Descartes Arguments for Substance Dualism

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Does Descartes provide a convincing argument for the claim that mind and matter are distinct substances Descartes’ Argument For Dualism

In his Meditations Rene Descartes aimed to reconstruct the whole of science by trying to prove the distinction between mind and matter. He gives an argument from doubt, and another from conceivability. I will give a brief summary of the foundations Descartes builds his thesis on, and then looking at his arguments and whether they are capable of persuading us that dualism is a logical stance to hold.

To what extent if any is Descartes successful in showing there is a real distinction between mind and body

In Descartes’ Meditations, Descartes aims to reshape the whole of science by starting from foundations that can be deductively proven. I will briefly summarise and criticise the important parts of the meditations on which his dualist argument rests and then go through each of the arguments that he raises in order to prove the distinctness of mind and body and critique each of them. I will focus on the logic behind his arguments,  finding holes in his strategy and places where he fails to prove the next step. With this I will show that Descartes is not successful in showing that there is a real distinction between mind and body.

In the Meditations, Descartes aims to find a firm foundation for knowledge, to find indubitable knowledge, to refute scepticism and vindicate rationalism, and to prove the existence of God. Though a rationalist himself, Descartes assumes a sceptical approach when considering what we can be certain of. He quickly rejects a priori and a posteriori knowledge, concluding in Meditation 2, that all he can be certain of is his own existence in some form. From here he uses an ontological argument to affirm the existence of a perfect God. Using these foundations builds an argument to reconstruct science, and to show that "it is certain that this I is entirely and absolutely distinct from my body, and can exist without it.”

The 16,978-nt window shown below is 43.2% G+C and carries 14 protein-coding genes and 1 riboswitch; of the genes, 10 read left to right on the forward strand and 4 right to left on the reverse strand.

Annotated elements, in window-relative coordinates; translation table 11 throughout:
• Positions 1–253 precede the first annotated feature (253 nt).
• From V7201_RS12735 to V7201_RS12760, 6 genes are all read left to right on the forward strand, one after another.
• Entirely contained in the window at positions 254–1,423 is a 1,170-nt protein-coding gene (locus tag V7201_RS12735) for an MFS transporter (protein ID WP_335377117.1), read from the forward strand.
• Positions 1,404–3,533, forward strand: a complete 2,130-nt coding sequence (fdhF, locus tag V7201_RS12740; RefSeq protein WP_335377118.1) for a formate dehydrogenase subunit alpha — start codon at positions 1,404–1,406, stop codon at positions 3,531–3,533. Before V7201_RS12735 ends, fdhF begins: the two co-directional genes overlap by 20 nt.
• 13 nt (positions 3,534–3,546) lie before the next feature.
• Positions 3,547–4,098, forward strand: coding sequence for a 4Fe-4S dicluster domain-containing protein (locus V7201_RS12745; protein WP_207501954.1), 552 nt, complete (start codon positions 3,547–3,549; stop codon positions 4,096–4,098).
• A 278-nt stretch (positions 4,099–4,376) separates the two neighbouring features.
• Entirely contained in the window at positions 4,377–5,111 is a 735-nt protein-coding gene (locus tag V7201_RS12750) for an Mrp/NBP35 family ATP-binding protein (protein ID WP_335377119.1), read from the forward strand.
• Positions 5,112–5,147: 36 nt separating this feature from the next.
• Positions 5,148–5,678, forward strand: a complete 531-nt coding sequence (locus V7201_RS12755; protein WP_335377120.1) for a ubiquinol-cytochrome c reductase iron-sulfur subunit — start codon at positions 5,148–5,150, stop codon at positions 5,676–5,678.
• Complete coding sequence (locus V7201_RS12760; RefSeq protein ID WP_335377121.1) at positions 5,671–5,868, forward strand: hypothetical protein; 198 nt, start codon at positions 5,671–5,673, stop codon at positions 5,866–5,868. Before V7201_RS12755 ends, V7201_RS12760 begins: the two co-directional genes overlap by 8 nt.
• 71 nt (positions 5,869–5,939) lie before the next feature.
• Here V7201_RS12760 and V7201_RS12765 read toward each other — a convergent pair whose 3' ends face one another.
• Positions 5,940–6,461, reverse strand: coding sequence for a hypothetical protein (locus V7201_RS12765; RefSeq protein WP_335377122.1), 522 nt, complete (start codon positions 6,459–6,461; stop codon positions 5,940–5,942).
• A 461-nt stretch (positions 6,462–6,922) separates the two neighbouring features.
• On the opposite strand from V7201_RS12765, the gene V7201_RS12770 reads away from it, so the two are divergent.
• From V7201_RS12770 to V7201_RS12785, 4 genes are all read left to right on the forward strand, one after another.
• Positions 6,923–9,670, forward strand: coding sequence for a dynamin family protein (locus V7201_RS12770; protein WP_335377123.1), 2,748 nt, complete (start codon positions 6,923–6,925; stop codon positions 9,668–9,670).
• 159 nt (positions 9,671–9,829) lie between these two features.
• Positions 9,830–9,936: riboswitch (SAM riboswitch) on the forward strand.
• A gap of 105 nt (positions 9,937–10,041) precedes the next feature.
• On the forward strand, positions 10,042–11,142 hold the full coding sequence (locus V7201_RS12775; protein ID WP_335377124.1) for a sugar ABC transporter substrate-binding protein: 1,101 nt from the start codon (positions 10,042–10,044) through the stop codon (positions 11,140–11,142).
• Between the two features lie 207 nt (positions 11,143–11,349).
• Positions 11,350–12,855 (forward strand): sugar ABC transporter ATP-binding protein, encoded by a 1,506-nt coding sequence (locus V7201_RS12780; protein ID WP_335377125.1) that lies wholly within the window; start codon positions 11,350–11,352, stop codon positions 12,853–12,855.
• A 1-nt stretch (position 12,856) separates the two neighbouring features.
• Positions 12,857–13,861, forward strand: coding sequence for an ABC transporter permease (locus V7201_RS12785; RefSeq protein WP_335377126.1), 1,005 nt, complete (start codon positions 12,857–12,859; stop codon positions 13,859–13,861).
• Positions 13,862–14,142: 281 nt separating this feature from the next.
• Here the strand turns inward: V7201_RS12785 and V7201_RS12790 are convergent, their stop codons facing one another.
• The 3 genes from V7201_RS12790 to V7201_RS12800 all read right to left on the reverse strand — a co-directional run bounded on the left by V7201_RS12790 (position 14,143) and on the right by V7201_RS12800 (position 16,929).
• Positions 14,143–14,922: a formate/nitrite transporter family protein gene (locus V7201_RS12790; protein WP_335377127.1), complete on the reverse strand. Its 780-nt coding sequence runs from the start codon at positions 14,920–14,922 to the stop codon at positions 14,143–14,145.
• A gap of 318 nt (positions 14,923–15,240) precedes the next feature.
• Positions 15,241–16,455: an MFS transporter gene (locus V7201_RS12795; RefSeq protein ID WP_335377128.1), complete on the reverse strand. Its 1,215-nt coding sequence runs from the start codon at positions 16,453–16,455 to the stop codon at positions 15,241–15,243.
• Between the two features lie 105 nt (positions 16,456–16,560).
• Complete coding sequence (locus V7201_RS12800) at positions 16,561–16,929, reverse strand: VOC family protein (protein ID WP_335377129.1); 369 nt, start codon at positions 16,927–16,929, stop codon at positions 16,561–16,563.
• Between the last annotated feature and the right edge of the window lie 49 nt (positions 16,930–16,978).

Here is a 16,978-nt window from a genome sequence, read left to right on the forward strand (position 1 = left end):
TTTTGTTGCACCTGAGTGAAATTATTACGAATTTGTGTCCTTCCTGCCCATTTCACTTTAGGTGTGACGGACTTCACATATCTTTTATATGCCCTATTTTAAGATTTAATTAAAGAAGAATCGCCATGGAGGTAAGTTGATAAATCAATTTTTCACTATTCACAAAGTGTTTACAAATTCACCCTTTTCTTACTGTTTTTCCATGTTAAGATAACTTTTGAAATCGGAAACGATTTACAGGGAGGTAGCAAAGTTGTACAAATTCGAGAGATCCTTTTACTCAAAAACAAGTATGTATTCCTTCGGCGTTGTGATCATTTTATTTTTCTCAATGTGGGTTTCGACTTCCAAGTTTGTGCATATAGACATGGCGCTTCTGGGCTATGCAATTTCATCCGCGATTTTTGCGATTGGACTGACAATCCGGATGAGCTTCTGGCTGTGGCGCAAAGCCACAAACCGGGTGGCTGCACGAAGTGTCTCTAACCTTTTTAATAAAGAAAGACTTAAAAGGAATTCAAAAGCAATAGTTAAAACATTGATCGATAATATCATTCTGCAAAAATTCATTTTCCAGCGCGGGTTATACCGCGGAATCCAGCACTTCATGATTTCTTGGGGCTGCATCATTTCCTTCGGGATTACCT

In Meditations, he begins by first rendering any thought or concept, of which there can be doubt, negligible so that all he would be left with is things that are unquestionably true.  The first thing that he proves is the fact that he exists. He shows that as he is thinking, he must necessarily exist in some form. From this he proves the existence of God using an ontological argument and from both of these foundations he aims to derive science as a whole.

Argument from Essence
In Descartes’ second meditation, he shows that although he knows that he exists, he wants to first work out what it is that he is (AT 7:25-28) . He comes to the conclusion that his essence is thinking. He is a thinking thing. But does his body constitute a part of his essence too? Descartes uses the following argument to show that his body is not a part of his essence.

-          If I was a body then doubts about my body would be doubts about my existence -          I doubt my body as it cannot be conceived clearly and distinctly -          I do exist as proven by the Cognito

-          Therefore I cannot be a body.

One can clearly and distinctly think of the mind as something that thinks and is unextended (immaterial), whereas the body is extended and cannot think. This means that one can conceive of a thinking thing without extension i.e. a mind without matter. According to Descartes earlier meditations, this means that God could have created made them as distinct. Therefore, they must be distinct as if they weren’t, not even God could create them that way (AT 7:121). The problem here is in the fact that Descartes has presumed his essence is to think. He has proven that he does exist and he does think. His argument for his essence to be thought itself however is limited by his subjective point of view. One can see that if we imagine an inanimate object such as a table begins to think, the table itself could come to the same conclusion as Descartes through...
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